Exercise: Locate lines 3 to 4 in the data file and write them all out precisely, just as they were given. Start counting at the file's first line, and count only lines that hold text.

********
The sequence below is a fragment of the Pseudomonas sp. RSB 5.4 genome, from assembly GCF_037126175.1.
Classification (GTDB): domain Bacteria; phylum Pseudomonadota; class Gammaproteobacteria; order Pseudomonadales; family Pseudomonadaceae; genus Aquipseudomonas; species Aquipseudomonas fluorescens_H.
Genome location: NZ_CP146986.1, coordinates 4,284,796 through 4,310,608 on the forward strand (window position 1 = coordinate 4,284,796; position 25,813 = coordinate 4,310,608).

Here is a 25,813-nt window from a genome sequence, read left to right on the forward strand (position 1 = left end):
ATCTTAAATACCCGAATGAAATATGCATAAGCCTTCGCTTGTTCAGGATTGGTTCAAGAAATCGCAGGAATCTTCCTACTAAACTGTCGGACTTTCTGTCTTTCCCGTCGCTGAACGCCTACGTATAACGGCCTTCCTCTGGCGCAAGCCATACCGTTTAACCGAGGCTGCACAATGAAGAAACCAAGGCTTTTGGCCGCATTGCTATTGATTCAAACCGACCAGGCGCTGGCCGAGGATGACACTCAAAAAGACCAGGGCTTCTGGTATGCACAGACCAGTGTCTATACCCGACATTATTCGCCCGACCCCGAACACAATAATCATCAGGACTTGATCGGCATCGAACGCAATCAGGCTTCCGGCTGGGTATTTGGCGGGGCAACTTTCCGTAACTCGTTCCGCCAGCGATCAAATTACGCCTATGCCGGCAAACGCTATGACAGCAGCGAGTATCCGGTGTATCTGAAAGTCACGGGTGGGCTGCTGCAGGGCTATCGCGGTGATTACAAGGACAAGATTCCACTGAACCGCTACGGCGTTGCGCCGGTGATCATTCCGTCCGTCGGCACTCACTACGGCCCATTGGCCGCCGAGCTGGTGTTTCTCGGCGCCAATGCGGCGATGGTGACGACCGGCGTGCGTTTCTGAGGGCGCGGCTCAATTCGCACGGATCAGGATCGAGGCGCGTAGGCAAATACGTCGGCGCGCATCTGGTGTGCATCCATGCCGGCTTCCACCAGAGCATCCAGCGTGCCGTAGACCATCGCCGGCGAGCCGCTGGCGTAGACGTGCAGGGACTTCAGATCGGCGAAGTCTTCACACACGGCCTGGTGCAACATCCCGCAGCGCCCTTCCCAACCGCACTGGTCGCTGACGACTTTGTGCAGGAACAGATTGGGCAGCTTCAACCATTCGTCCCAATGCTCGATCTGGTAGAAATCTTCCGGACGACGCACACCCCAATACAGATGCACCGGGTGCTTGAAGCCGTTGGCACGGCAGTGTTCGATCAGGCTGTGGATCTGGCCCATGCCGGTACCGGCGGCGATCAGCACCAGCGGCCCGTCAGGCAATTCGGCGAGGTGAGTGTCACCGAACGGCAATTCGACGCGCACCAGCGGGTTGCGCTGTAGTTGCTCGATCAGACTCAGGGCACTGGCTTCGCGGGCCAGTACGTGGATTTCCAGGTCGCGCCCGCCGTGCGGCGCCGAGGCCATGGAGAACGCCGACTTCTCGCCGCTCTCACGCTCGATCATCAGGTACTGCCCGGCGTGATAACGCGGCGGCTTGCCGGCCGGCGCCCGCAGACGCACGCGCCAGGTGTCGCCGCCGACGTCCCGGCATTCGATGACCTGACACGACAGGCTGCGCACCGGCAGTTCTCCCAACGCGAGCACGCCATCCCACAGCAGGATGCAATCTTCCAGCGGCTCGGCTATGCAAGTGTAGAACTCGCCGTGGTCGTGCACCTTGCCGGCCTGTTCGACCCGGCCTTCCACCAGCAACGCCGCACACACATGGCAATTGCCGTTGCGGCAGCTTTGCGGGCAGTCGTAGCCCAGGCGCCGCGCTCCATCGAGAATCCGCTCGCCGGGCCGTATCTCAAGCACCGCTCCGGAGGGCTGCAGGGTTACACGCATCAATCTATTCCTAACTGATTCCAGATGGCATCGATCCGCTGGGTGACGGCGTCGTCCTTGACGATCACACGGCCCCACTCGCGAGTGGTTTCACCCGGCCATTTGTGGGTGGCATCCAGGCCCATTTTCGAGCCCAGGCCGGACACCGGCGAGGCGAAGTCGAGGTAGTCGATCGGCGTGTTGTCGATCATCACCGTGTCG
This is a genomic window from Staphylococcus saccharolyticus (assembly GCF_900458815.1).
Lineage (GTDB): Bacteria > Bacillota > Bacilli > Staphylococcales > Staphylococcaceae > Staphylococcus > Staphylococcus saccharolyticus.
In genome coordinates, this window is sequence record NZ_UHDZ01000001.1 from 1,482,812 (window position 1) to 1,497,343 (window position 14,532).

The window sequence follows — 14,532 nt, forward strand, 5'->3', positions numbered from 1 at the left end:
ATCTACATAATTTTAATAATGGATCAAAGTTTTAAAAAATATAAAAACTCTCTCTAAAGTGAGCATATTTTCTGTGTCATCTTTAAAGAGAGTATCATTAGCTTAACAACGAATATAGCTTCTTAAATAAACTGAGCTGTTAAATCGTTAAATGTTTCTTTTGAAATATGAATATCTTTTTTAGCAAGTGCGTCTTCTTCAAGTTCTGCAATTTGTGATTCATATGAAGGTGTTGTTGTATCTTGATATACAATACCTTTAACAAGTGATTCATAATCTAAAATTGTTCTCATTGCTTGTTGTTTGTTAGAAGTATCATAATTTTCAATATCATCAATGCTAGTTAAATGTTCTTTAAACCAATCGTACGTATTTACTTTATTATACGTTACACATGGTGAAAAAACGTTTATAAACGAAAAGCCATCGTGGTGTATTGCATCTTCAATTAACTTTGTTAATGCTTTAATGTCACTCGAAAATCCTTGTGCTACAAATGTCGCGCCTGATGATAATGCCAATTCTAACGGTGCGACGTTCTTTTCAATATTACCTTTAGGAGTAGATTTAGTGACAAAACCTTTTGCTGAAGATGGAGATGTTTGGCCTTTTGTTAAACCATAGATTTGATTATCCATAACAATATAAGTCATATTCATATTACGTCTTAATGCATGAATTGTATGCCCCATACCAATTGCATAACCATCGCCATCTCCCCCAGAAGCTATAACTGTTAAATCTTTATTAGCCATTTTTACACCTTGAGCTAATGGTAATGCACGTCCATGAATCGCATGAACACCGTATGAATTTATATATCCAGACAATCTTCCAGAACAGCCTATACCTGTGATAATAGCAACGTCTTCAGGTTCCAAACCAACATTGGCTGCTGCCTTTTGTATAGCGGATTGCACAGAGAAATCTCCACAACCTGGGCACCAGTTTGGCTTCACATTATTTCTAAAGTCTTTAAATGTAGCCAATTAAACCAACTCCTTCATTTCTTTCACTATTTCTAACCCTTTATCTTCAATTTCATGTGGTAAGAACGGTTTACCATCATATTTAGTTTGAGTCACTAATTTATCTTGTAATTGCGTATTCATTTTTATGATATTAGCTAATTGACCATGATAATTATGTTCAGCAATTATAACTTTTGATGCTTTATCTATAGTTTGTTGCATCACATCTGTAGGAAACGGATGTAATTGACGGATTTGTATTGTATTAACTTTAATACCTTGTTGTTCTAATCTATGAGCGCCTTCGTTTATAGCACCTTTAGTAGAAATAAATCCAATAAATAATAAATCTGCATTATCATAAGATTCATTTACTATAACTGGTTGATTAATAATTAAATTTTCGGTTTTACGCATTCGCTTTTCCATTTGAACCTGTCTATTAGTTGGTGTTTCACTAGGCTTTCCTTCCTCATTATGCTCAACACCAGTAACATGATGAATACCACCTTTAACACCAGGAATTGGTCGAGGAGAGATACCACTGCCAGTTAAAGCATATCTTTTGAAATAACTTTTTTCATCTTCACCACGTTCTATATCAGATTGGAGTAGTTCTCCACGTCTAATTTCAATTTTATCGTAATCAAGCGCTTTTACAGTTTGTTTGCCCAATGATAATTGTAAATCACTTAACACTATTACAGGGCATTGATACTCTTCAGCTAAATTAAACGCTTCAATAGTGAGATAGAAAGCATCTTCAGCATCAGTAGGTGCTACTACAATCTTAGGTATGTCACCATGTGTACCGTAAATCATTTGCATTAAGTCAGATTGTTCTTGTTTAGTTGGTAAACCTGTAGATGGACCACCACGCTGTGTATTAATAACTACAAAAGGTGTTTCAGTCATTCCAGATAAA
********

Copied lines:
Genome location: NZ_CP146986.1, coordinates 4,284,796 through 4,310,608 on the forward strand (window position 1 = coordinate 4,284,796; position 25,813 = coordinate 4,310,608).

Here is a 25,813-nt window from a genome sequence, read left to right on the forward strand (position 1 = left end):